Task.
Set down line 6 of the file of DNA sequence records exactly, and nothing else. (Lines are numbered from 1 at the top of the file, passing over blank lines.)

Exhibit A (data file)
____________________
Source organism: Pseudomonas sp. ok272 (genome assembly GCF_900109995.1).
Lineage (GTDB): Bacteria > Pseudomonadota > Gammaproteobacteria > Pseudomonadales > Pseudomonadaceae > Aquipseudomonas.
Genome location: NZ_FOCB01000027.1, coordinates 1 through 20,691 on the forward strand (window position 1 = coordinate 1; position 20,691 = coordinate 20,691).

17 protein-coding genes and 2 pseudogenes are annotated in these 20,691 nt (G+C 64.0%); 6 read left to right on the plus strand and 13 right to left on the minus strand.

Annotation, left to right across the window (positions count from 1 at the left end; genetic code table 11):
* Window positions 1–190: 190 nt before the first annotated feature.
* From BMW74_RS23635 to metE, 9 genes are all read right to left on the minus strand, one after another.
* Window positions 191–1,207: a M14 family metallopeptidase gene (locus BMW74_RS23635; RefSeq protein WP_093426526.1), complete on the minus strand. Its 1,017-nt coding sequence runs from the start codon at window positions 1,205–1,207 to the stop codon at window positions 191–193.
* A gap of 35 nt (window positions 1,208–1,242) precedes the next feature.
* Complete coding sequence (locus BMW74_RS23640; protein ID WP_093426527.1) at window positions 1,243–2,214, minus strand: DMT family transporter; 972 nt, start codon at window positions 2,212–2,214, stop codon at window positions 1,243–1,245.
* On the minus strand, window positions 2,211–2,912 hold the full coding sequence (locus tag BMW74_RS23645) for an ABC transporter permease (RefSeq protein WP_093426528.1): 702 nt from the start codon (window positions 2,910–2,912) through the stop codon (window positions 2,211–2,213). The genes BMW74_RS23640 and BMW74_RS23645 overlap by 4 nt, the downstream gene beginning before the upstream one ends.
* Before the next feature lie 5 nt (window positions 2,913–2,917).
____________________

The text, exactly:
* Window positions 1–190: 190 nt before the first annotated feature.